Commissioner Cox, you stated, “For 35 years, member schools have successfully dealt with this conflict and from my personal perspective, I do not believe this conflict has hindered the development or quality of boys’ basketball play in our state for one moment.”
From my personal perspective, I see the numbers you provided to clearly display a blatant lack of equality between the conflicting schools comparing the transition conflicts between boys’ sports to girls’ sports. The IHSAA has created an even greater disparity in the scenario where all schools are affected. It is easy to see the boys’ sports conflicts are relatively small when compared with the girls’ sports conflicts. In addition, please take special notice how similar the percentages are between the boys’ sports conflicts and girls’ sports conflicts before you moved girls’ basketball forward one week on the calendar.
Another problem with your solution is the lack of equality between the length of the girls’ basketball season to the boys’ basketball season. Please look at the winter weeks and count on a calendar. You come up with 15 for the girls and 16 for the boys between the start of the season and the start of the tournament. Here is the link to the calendar.
Commissioner Cox, when you factor in the overlap of girls’ basketball and girls’ volleyball many schools in the association will have roughly a 14 week season. That’s 14 weeks to play 23 games for girls athletes compared to 16 weeks to play 23 games for boys. There is little doubt with the lack of proper pre-season basketball conditioning and a shorter basketball season there is a greater potential for a risk of injury. I would hope the IHSAA would show more concern toward the safety of its female athletes.
Fifth, I am most concerned about the IHSAA’s lack of transparency. You stated, “Finally, I would relate to you that this conversation about the girls’ basketball season has been discussed thoroughly at our area principal meetings with athletic directors and principals. With any decision of this magnitude, we examine as many perspectives as possible.”
The IHSAA failed to listen to the athletic directors and principals at the district meetings. For example, if the IHSAA had listened to their constituents then the recent passing of the two extra games per season would not have been passed. Most principals and athletic directors voted NO. In fact, principals and athletic directors voted overwhelmingly NO. However, the IHSAA did not heed the advice of the association of athletic directors and principals. Commissioner Cox, can I obtain the voting results from those representatives that attended the district meeting? Perhaps it would provide some clarity if we saw the actual numbers of who voted to support this action and had an understanding of why those individuals felt this was the best course of action. Did the IHSAA do what it wanted regardless of what a majority of association members’ voted? Did the IHSAA clearly communicate, inform, and obtain the perspectives of the girls’ basketball coaches with regard to your solution? It is most obvious coaches were not presented with the complete picture of facts of how the IHSAA planned to move forward with your solution. It is my belief the IHSAA was not forthright and upfront with how they planned to solve the issue of removing the conflict between the girls’ state finals and boys’ basketball sectional finals with girls’ basketball coaches.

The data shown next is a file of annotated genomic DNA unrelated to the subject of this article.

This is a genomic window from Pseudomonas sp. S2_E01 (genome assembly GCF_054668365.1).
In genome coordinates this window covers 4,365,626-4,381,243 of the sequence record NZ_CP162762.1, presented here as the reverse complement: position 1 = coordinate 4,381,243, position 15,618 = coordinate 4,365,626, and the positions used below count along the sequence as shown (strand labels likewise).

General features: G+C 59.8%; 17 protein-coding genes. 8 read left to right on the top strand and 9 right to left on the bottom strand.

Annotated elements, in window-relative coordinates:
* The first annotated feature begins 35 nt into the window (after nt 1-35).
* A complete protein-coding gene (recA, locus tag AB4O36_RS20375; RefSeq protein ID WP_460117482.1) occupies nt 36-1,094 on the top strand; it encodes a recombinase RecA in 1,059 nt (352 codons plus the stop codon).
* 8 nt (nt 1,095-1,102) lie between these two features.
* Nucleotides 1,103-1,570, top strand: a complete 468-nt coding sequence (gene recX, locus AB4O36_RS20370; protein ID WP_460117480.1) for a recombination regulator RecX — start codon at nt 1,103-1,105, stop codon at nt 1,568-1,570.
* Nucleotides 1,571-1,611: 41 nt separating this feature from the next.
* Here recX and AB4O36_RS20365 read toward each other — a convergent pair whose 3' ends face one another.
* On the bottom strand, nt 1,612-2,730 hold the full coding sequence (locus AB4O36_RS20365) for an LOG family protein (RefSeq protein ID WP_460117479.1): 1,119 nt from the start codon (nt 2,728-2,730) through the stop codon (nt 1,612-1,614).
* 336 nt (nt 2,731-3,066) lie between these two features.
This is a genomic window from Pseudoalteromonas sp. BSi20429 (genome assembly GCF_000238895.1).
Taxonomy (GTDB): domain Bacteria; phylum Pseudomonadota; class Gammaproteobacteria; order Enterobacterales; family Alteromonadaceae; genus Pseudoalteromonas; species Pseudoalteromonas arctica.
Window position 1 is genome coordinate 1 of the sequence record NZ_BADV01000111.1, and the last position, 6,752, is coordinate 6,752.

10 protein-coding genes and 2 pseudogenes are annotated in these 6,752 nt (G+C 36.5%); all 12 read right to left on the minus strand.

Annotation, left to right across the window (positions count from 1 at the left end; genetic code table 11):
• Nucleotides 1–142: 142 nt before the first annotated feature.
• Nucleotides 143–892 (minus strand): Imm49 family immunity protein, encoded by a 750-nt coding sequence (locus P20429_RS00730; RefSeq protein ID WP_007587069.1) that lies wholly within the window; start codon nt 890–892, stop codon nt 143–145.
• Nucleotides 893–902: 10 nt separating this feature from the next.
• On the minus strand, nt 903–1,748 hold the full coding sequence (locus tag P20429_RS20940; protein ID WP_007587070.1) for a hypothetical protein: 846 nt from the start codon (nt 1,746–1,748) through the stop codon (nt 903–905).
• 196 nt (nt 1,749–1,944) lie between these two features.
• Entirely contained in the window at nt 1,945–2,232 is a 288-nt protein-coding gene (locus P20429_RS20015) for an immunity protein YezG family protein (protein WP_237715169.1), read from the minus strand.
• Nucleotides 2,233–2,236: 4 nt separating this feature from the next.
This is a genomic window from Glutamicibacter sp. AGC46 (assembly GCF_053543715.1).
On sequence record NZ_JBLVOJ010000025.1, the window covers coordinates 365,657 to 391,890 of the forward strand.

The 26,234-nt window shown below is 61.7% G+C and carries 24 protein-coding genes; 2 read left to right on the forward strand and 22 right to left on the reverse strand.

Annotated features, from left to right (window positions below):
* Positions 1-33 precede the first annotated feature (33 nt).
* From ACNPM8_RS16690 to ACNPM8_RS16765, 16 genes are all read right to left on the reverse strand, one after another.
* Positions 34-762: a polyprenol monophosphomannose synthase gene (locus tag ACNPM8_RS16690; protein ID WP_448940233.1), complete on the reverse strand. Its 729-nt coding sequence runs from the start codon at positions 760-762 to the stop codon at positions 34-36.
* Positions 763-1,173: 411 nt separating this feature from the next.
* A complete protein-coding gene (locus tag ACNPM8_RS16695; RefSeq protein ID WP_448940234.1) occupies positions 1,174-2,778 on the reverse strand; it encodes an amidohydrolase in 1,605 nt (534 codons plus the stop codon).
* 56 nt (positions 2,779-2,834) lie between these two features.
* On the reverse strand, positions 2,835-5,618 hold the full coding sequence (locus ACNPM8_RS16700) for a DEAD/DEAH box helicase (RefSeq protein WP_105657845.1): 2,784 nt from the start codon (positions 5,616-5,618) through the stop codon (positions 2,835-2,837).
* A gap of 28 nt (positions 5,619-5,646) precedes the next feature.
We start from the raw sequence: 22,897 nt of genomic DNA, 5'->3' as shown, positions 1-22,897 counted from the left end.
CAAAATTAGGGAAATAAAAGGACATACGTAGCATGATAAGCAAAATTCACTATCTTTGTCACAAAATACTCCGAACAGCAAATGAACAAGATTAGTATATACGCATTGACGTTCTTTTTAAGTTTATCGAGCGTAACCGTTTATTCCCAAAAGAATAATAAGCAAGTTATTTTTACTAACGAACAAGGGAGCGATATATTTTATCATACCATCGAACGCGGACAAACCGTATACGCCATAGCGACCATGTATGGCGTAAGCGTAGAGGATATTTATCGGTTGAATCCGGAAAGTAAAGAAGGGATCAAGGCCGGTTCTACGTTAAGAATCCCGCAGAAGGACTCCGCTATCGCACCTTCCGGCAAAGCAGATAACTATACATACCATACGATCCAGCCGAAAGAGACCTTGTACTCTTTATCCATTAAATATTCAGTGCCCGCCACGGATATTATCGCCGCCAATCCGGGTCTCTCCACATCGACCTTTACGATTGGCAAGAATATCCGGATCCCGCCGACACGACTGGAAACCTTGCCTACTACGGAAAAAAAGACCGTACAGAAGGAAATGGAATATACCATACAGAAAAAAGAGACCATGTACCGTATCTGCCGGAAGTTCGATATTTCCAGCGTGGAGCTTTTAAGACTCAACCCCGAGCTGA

In the final analysis, the decision by the IHSAA regarding this move to over-lap girls’ basketball with girls’ volleyball is poor. Before I leave, I offer some potential solutions.
- Why not also move the volleyball forward one week? That seems like a very easy solution.
- Why not play the girls state finals at the Fairgrounds Coliseum? The finals are in Indy and in a great building. Perhaps you could poll the girls’ basketball coaches and get their opinion.
- Another solution would be to go back to the midweek single game Regional and two game semi-state.
In conclusion, I would like to reiterate that a vast majority of girls’ basketball coaches support removing the conflict between the girls’ state finals and boys’ basketball sectional finals (which only effected a very small number of schools). With that said, there are even a greater number of girls’ basketball coaches, volleyball coaches, and even boys’ basketball coaches who do not support the current over-lap you plan to implement in 2015-2016. It is my goal to bring all parties together to seek a solution that is great for all female student-athletes in Indiana. Thank you for your time and consideration in this matter.
Sincerely & respectfully,
- Grade 6 Educator
- Prairie Crossing Elementary School
- Girls Varsity Basketball Coach
- Benton Central High School